You are on page 1of 6

The 11 most common computer security threats And what you can do to protect

yourself from them.

How safe are you?
The 11 most common computer security threats And what you can do to protect yourself from them.
Contrary to popular belief, you are not safe with antivirus software alone. Cyber-criminals and unscrupulous
businesses are constantly devising new ways to hijack your computer, capture your personal information or steal
your money. In this article, we profile the 11 most common security threats, classified by prevalence in
descending order, and what you can do to protect yourself from them. In our article titled Designing Your Own
Computer Security Architecture For Total Protection we examine how you can put in place a simple yet
comprehensive infrastructure to protect yourself from ALL types of threats.
A virus is a piece of software that can replicate itself and infect a computer without the permission or knowledge
of the user. A virus can only spread when it is transmitted by a user over a network or the Internet, or through
removable media such as CDs or memory sticks. Viruses are sometimes confused with worms and Trojan
horses, or used incorrectly to refer to malware.
Danger level: High
Prevalence: Extremely High
Worst case damage:
Some viruses delete files, reformat the hard disk or cause other damage. Others only replicate themselves and
may present text, video, or audio messages. While they are not designed to do damage, even these viruses take
up memory and may cause erratic behavior, system crashes and loss of data.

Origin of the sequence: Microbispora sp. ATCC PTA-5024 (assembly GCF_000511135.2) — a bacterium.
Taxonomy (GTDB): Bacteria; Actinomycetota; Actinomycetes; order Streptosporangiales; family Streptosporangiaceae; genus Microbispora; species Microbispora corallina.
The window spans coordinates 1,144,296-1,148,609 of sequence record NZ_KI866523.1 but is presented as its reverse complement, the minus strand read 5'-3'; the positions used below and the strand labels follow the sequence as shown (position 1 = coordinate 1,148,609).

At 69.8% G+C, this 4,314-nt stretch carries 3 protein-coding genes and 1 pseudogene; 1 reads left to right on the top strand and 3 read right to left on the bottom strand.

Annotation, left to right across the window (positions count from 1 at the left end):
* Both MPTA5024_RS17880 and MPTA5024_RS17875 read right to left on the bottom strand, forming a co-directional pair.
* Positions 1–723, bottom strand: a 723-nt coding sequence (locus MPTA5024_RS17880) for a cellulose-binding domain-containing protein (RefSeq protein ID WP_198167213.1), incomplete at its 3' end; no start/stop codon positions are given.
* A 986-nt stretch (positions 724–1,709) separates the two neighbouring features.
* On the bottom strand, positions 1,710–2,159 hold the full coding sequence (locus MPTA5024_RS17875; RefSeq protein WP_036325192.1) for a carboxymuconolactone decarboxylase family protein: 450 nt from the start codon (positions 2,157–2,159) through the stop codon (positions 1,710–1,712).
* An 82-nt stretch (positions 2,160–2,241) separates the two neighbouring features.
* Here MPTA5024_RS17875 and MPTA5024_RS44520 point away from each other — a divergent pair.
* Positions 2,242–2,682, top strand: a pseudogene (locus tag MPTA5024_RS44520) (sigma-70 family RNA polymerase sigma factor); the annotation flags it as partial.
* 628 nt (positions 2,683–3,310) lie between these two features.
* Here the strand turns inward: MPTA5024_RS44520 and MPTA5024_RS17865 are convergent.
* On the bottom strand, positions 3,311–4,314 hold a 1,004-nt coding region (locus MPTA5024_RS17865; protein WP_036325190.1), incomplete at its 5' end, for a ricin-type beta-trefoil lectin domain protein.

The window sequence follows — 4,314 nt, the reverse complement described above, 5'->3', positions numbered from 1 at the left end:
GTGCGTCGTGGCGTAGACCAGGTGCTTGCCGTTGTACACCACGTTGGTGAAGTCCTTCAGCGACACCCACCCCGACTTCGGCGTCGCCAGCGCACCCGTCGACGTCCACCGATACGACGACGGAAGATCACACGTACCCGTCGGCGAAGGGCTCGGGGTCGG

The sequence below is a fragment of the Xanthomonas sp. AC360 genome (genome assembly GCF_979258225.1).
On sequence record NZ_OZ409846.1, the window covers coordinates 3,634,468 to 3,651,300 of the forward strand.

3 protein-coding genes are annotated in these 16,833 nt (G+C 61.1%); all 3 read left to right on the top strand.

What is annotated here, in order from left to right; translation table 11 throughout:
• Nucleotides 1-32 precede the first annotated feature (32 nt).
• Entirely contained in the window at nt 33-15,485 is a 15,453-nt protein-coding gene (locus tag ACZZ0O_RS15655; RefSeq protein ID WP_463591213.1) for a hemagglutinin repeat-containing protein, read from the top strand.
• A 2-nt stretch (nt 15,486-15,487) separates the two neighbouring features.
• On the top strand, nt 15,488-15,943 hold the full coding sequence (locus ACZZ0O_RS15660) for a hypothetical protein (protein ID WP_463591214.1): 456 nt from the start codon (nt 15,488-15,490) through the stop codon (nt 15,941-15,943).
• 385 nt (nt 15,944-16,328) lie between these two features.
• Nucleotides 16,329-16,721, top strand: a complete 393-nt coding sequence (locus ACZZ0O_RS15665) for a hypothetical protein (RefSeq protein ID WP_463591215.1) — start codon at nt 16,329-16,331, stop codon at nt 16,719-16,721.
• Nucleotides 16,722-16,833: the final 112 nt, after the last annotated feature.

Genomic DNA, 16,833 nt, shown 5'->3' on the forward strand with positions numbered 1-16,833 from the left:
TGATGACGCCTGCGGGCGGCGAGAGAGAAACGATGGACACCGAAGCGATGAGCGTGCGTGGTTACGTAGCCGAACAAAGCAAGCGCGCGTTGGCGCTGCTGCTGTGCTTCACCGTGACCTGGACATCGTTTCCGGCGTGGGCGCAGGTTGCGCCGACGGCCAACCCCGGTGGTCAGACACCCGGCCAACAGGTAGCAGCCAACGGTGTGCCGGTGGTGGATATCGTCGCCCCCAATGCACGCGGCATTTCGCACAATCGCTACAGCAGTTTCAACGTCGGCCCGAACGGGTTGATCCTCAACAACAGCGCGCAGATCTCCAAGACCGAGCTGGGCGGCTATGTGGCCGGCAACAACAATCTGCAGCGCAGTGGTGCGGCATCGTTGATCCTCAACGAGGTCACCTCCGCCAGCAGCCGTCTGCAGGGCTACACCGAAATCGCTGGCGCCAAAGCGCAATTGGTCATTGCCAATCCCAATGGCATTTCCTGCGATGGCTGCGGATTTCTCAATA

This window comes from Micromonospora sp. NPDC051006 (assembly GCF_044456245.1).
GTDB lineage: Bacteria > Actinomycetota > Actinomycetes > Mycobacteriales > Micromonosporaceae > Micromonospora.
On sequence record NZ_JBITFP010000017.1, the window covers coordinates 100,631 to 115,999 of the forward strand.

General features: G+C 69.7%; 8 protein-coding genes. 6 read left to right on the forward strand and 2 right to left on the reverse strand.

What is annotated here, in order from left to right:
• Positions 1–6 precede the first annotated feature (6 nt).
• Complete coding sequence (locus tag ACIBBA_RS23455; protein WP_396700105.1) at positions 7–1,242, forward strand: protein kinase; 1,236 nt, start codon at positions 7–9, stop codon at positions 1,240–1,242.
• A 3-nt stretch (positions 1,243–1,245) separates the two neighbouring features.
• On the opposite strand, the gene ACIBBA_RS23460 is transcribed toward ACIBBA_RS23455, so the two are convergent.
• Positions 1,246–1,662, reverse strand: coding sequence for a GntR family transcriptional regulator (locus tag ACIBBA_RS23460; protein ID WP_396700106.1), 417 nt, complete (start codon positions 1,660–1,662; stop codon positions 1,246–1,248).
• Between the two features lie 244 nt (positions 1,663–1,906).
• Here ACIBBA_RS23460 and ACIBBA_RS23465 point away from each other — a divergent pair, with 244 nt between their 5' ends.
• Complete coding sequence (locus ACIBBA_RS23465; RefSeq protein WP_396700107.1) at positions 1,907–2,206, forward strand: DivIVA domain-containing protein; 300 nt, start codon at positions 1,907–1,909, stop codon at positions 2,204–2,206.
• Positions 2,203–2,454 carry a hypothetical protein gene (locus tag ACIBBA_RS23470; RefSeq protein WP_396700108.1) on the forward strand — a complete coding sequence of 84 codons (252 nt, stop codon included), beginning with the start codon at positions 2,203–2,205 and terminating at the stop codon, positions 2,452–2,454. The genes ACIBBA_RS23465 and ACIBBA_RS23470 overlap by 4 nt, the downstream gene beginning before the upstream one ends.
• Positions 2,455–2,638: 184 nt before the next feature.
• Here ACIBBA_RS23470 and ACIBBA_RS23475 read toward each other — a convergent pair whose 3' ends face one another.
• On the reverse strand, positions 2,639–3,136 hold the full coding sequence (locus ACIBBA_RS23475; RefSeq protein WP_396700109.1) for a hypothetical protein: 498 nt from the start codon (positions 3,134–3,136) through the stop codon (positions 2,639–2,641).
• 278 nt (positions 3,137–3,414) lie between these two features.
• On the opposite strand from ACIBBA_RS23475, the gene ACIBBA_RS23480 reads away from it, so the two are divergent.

Prevention, detection and removal:
Antivirus software detects and eliminates known viruses. The two most common methods used to detect viruses


Using a list of virus signature definitions: the antivirus software examines files stored in memory or
on fixed or removable drives and compares them against a database of known virus signatures e.g.
source code patterns. This protection is only effective against known viruses and users must keep their
signature files up-to-date in order to be protected.


Using a heuristic algorithm to detect viruses based on behavioral patterns:the advantage of this
method is that it can detect viruses that were not previously known or for which a signature does not yet
Apart from directly detecting and removing viruses, users can minimize damage by making regular
backups of data and the operating system on different media. These backups should be kept
disconnected from the system (most of the time), be read-only or not be accessible for other reasons (for
instance because they use different file systems).
To restore a system that has been infected by a virus, Windows XP and Windows Vista provide a tool
known as System Restore. This tool restores the registry and critical system files to a previous checkpoint
(point in time).


SPAM is electronic junk email. The amount of spam has now reached 90 billion messages a day. Email
addresses are collected from chat rooms, websites, newsgroups and by Trojans which harvest users address